Pregnancy-induced gene expression changes in vivo among women with rheumatoid arthritis: a pilot study.

Publication Type:

Journal Article

Source:

Arthritis research & therapy, Volume 19, Issue 1, p.104 (2017)

Abstract:

BACKGROUND: Little is known about gene expression changes induced by pregnancy in women with rheumatoid arthritis (RA) and healthy women because the few studies previously conducted did not have pre-pregnancy samples available as baseline. We have established a cohort of women with RA and healthy women followed prospectively from a pre-pregnancy baseline. In this study, we tested the hypothesis that pregnancy-induced changes in gene expression among women with RA who improve during pregnancy (pregDASimproved) overlap substantially with changes observed among healthy women and differ from changes observed among women with RA who worsen during pregnancy (pregDASworse).

METHODS: Global gene expression profiles were generated by RNA sequencing (RNA-seq) from 11 women with RA and 5 healthy women before pregnancy (T0) and at the third trimester (T3). Among the women with RA, eight showed an improvement in disease activity by T3, whereas three worsened. Differential expression analysis was used to identify genes demonstrating significant changes in expression within each of the RA and healthy groups (T3 vs T0), as well as between the groups at each time point. Gene set enrichment was assessed in terms of Gene Ontology processes and protein networks.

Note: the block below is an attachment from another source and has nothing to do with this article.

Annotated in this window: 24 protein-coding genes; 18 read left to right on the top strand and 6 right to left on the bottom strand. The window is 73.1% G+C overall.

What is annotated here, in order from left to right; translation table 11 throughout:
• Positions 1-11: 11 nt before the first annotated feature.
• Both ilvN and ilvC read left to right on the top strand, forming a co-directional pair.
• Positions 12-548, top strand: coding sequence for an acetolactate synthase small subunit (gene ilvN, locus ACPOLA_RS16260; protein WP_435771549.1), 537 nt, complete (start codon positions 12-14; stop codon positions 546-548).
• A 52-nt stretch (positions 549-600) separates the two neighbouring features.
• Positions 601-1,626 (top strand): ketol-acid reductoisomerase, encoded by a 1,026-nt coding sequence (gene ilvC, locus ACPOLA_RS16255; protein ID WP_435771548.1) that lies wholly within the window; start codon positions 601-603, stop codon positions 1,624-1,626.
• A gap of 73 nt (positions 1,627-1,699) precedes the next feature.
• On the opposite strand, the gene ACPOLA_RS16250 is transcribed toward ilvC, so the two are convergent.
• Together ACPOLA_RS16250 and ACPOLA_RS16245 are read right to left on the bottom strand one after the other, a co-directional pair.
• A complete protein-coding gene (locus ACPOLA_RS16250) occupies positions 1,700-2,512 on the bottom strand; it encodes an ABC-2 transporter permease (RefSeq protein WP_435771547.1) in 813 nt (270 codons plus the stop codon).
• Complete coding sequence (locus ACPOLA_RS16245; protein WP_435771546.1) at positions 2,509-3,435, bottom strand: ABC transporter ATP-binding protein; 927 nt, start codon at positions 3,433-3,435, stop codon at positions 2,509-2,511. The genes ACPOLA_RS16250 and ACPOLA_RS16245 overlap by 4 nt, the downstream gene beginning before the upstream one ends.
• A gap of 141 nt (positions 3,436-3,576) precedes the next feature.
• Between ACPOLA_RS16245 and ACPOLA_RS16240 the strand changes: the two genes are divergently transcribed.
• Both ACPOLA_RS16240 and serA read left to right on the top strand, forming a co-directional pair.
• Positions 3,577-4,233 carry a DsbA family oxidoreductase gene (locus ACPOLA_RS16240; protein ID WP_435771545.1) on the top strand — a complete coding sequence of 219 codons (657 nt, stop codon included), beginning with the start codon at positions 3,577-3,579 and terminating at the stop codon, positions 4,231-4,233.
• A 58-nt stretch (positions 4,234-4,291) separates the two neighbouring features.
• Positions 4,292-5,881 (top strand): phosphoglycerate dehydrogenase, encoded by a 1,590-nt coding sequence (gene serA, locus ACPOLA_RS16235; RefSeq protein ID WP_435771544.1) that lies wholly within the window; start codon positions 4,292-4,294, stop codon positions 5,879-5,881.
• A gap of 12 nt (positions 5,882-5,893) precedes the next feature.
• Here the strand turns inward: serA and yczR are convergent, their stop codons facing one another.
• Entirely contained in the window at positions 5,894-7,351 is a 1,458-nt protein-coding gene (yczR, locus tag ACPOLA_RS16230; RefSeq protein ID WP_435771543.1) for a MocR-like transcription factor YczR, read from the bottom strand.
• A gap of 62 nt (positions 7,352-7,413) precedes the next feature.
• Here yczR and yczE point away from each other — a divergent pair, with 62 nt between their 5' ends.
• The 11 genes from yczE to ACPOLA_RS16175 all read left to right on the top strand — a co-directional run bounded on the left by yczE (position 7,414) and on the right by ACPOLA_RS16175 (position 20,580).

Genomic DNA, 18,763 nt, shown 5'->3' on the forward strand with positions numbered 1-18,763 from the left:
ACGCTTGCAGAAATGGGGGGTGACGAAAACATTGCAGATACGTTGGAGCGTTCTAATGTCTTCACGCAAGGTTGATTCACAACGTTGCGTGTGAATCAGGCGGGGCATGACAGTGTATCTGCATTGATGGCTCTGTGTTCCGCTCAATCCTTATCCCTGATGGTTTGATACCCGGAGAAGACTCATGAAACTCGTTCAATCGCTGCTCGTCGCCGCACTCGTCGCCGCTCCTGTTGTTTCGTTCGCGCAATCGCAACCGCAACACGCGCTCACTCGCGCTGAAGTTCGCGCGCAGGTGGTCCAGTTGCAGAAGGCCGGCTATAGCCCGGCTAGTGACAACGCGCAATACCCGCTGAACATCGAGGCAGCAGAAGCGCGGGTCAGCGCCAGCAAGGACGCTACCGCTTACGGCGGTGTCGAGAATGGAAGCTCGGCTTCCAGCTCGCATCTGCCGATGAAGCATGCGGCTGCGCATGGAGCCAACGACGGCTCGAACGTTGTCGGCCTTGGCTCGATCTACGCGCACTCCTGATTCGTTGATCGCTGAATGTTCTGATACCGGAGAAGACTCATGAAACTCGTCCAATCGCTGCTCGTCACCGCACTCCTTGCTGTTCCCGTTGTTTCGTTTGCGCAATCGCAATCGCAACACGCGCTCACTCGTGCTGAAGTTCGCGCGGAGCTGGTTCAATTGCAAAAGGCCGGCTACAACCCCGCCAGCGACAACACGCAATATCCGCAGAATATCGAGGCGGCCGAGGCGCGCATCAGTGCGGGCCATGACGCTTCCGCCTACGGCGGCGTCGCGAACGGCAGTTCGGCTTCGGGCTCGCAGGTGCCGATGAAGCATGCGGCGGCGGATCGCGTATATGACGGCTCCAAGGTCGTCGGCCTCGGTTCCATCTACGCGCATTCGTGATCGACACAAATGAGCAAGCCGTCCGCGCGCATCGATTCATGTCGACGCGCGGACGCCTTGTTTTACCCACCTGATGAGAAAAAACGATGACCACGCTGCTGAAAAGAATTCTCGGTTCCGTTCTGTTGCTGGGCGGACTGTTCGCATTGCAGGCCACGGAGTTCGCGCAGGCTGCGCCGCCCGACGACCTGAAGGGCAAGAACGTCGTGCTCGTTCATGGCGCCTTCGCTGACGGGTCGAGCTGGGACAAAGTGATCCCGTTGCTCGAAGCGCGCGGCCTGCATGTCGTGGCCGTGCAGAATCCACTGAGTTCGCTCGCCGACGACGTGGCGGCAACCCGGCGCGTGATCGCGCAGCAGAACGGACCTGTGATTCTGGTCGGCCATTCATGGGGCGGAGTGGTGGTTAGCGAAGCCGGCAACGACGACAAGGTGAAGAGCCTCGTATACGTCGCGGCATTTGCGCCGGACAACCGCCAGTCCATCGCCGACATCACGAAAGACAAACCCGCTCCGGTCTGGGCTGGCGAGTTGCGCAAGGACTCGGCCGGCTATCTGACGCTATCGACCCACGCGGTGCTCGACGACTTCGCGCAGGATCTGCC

RESULTS: A total of 1296 genes were differentially expressed between T3 and T0 among the 8 pregDASimproved women, with 161 genes showing at least two-fold change (FC) in expression by T3. The majority (108 of 161 genes) were also differentially expressed among healthy women (q<0.05, FC≥2). Additionally, a small cluster of genes demonstrated contrasting changes in expression between the pregDASimproved and pregDASworse groups, all of which were inducible by type I interferon (IFN). These IFN-inducible genes were over-expressed at T3 compared to the T0 baseline among the pregDASimproved women.

CONCLUSIONS: In our pilot RNA-seq dataset, increased pregnancy-induced expression of type I IFN-inducible genes was observed among women with RA who improved during pregnancy, but not among women who worsened. These findings warrant further investigation into expression of these genes in RA pregnancy and their potential role in modulation of disease activity. These results are nevertheless preliminary and should be interpreted with caution until replicated in a larger sample.